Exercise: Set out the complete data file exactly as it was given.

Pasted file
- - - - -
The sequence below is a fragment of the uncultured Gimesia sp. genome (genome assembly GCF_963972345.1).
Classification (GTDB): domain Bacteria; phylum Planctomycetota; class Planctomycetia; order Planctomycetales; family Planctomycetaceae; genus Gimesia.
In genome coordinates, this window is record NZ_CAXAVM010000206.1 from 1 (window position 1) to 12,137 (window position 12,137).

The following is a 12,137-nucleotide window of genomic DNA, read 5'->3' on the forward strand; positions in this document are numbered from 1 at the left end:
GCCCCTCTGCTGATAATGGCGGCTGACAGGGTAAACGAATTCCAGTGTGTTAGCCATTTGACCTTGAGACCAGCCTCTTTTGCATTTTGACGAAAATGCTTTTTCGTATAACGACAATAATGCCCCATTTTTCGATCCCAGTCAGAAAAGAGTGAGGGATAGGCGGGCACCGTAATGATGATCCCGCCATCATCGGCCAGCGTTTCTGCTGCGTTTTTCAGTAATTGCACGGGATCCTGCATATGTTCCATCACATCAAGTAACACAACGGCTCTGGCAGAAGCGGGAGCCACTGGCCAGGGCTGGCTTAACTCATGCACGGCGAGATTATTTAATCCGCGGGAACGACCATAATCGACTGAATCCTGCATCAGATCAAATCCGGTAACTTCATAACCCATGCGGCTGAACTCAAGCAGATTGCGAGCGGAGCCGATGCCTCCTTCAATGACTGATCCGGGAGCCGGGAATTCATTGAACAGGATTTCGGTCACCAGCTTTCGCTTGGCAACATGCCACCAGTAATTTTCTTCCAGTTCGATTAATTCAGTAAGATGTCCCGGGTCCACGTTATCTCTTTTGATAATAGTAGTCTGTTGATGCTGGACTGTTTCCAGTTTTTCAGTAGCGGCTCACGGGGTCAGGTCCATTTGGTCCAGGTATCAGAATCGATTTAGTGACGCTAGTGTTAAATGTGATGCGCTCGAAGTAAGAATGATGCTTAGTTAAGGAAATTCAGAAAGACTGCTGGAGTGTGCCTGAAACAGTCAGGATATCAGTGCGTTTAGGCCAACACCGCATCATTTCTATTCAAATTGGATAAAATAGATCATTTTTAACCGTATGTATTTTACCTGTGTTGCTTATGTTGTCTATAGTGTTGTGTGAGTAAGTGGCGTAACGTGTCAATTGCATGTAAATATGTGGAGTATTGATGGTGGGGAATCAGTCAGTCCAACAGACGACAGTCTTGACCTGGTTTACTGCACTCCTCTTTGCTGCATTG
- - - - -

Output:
The sequence below is a fragment of the uncultured Gimesia sp. genome (genome assembly GCF_963972345.1).
Classification (GTDB): domain Bacteria; phylum Planctomycetota; class Planctomycetia; order Planctomycetales; family Planctomycetaceae; genus Gimesia.
In genome coordinates, this window is record NZ_CAXAVM010000206.1 from 1 (window position 1) to 12,137 (window position 12,137).

The following is a 12,137-nucleotide window of genomic DNA, read 5'->3' on the forward strand; positions in this document are numbered from 1 at the left end:
GCCCCTCTGCTGATAATGGCGGCTGACAGGGTAAACGAATTCCAGTGTGTTAGCCATTTGACCTTGAGACCAGCCTCTTTTGCATTTTGACGAAAATGCTTTTTCGTATAACGACAATAATGCCCCATTTTTCGATCCCAGTCAGAAAAGAGTGAGGGATAGGCGGGCACCGTAATGATGATCCCGCCATCATCGGCCAGCGTTTCTGCTGCGTTTTTCAGTAATTGCACGGGATCCTGCATATGTTCCATCACATCAAGTAACACAACGGCTCTGGCAGAAGCGGGAGCCACTGGCCAGGGCTGGCTTAACTCATGCACGGCGAGATTATTTAATCCGCGGGAACGACCATAATCGACTGAATCCTGCATCAGATCAAATCCGGTAACTTCATAACCCATGCGGCTGAACTCAAGCAGATTGCGAGCGGAGCCGATGCCTCCTTCAATGACTGATCCGGGAGCCGGGAATTCATTGAACAGGATTTCGGTCACCAGCTTTCGCTTGGCAACATGCCACCAGTAATTTTCTTCCAGTTCGATTAATTCAGTAAGATGTCCCGGGTCCACGTTATCTCTTTTGATAATAGTAGTCTGTTGATGCTGGACTGTTTCCAGTTTTTCAGTAGCGGCTCACGGGGTCAGGTCCATTTGGTCCAGGTATCAGAATCGATTTAGTGACGCTAGTGTTAAATGTGATGCGCTCGAAGTAAGAATGATGCTTAGTTAAGGAAATTCAGAAAGACTGCTGGAGTGTGCCTGAAACAGTCAGGATATCAGTGCGTTTAGGCCAACACCGCATCATTTCTATTCAAATTGGATAAAATAGATCATTTTTAACCGTATGTATTTTACCTGTGTTGCTTATGTTGTCTATAGTGTTGTGTGAGTAAGTGGCGTAACGTGTCAATTGCATGTAAATATGTGGAGTATTGATGGTGGGGAATCAGTCAGTCCAACAGACGACAGTCTTGACCTGGTTTACTGCACTCCTCTTTGCTGCATTG